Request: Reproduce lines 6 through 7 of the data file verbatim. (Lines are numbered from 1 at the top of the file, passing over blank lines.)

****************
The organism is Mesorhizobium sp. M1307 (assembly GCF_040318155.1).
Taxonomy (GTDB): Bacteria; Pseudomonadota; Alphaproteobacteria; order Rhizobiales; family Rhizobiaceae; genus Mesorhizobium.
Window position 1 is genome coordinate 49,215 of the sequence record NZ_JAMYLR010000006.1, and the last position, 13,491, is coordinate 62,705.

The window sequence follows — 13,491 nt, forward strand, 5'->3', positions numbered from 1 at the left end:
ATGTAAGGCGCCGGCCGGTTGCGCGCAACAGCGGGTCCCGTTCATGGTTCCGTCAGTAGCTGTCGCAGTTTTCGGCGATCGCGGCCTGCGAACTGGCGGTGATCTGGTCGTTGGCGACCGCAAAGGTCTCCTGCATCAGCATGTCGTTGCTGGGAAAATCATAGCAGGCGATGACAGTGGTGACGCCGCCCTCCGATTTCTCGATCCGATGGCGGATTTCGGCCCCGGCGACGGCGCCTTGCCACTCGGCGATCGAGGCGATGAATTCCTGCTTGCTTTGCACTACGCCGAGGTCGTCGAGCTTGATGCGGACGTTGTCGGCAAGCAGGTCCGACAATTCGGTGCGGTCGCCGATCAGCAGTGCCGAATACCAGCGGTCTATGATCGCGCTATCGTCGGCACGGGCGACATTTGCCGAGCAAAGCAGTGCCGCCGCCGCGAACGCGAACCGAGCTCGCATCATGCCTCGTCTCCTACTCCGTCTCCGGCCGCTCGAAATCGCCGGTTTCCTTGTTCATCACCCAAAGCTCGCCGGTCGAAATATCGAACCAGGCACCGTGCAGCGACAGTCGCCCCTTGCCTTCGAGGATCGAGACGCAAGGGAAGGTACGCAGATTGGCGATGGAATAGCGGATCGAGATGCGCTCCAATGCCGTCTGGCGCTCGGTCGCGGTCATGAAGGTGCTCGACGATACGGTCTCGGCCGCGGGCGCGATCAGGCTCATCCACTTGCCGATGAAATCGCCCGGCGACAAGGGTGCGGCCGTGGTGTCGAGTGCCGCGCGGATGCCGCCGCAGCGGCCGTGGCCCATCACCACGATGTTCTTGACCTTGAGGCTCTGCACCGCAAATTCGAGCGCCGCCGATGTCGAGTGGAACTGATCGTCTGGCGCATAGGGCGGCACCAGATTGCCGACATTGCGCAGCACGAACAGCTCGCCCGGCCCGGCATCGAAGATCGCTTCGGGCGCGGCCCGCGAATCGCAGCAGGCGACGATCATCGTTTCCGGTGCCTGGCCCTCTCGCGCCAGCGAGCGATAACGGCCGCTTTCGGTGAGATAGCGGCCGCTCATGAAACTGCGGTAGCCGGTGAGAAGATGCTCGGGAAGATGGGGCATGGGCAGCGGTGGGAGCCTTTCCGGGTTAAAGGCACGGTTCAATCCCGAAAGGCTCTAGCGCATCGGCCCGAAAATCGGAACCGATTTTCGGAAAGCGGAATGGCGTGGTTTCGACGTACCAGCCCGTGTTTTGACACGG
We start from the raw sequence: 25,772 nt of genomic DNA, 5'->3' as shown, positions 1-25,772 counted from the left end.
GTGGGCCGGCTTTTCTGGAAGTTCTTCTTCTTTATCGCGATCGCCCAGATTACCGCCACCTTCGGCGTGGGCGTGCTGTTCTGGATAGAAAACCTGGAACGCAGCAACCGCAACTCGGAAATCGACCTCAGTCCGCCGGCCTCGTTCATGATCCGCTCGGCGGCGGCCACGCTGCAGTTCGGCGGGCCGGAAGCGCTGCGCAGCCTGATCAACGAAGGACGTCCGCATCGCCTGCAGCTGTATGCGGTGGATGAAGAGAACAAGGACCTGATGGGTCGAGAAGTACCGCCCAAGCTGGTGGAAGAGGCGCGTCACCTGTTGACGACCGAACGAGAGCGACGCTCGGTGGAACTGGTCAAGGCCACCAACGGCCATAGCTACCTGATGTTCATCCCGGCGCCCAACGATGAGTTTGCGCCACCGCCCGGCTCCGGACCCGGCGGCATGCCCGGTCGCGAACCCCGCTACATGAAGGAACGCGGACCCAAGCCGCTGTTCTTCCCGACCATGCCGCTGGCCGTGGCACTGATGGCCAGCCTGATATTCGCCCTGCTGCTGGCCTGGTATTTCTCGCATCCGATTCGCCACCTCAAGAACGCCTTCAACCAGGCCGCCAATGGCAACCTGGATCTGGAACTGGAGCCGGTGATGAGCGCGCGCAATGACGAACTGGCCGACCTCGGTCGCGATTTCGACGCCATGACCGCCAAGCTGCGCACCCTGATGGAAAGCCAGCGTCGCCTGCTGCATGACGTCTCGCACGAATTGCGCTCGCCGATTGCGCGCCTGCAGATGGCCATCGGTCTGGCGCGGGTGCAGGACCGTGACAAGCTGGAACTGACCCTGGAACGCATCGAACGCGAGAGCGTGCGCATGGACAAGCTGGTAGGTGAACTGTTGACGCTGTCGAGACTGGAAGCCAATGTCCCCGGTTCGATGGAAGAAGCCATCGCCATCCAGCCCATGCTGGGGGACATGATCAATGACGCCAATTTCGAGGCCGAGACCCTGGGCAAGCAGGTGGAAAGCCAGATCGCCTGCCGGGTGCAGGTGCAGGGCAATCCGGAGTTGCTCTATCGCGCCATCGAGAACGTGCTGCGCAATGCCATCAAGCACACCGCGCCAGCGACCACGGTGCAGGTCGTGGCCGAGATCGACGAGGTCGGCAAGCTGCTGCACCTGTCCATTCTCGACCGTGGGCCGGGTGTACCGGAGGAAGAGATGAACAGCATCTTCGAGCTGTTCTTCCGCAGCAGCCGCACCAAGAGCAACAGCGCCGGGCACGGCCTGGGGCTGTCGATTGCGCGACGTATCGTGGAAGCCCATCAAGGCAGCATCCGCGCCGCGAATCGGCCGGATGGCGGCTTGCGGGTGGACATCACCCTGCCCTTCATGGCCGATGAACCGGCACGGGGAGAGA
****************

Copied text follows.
We start from the raw sequence: 25,772 nt of genomic DNA, 5'->3' as shown, positions 1-25,772 counted from the left end.
GTGGGCCGGCTTTTCTGGAAGTTCTTCTTCTTTATCGCGATCGCCCAGATTACCGCCACCTTCGGCGTGGGCGTGCTGTTCTGGATAGAAAACCTGGAACGCAGCAACCGCAACTCGGAAATCGACCTCAGTCCGCCGGCCTCGTTCATGATCCGCTCGGCGGCGGCCACGCTGCAGTTCGGCGGGCCGGAAGCGCTGCGCAGCCTGATCAACGAAGGACGTCCGCATCGCCTGCAGCTGTATGCGGTGGATGAAGAGAACAAGGACCTGATGGGTCGAGAAGTACCGCCCAAGCTGGTGGAAGAGGCGCGTCACCTGTTGACGACCGAACGAGAGCGACGCTCGGTGGAACTGGTCAAGGCCACCAACGGCCATAGCTACCTGATGTTCATCCCGGCGCCCAACGATGAGTTTGCGCCACCGCCCGGCTCCGGACCCGGCGGCATGCCCGGTCGCGAACCCCGCTACATGAAGGAACGCGGACCCAAGCCGCTGTTCTTCCCGACCATGCCGCTGGCCGTGGCACTGATGGCCAGCCTGATATTCGCCCTGCTGCTGGCCTGGTATTTCTCGCATCCGATTCGCCACCTCAAGAACGCCTTCAACCAGGCCGCCAATGGCAACCTGGATCTGGAACTGGAGCCGGTGATGAGCGCGCGCAATGACGAACTGGCCGACCTCGGTCGCGATTTCGACGCCATGACCGCCAAGCTGCGCACCCTGATGGAAAGCCAGCGTCGCCTGCTGCATGACGTCTCGCACGAATTGCGCTCGCCGATTGCGCGCCTGCAGATGGCCATCGGTCTGGCGCGGGTGCAGGACCGTGACAAGCTGGAACTGACCCTGGAACGCATCGAACGCGAGAGCGTGCGCATGGACAAGCTGGTAGGTGAACTGTTGACGCTGTCGAGACTGGAAGCCAATGTCCCCGGTTCGATGGAAGAAGCCATCGCCATCCAGCCCATGCTGGGGGACATGATCAATGACGCCAATTTCGAGGCCGAGACCCTGGGCAAGCAGGTGGAAAGCCAGATCGCCTGCCGGGTGCAGGTGCAGGGCAATCCGGAGTTGCTCTATCGCGCCATCGAGAACGTGCTGCGCAATGCCATCAAGCACACCGCGCCAGCGACCACGGTGCAGGTCGTGGCCGAGATCGACGAGGTCGGCAAGCTGCTGCACCTGTCCATTCTCGACCGTGGGCCGGGTGTACCGGAGGAAGAGATGAACAGCATCTTCGAGCTGTTCTTCCGCAGCAGCCGCACCAAGAGCAACAGCGCCGGGCACGGCCTGGGGCTGTCGATTGCGCGACGTATCGTGGAAGCCCATCAAGGCAGCATCCGCGCCGCGAATCGGCCGGATGGCGGCTTGCGGGTGGACATCACCCTGCCCTTCATGGCCGATGAACCGGCACGGGGAGAGA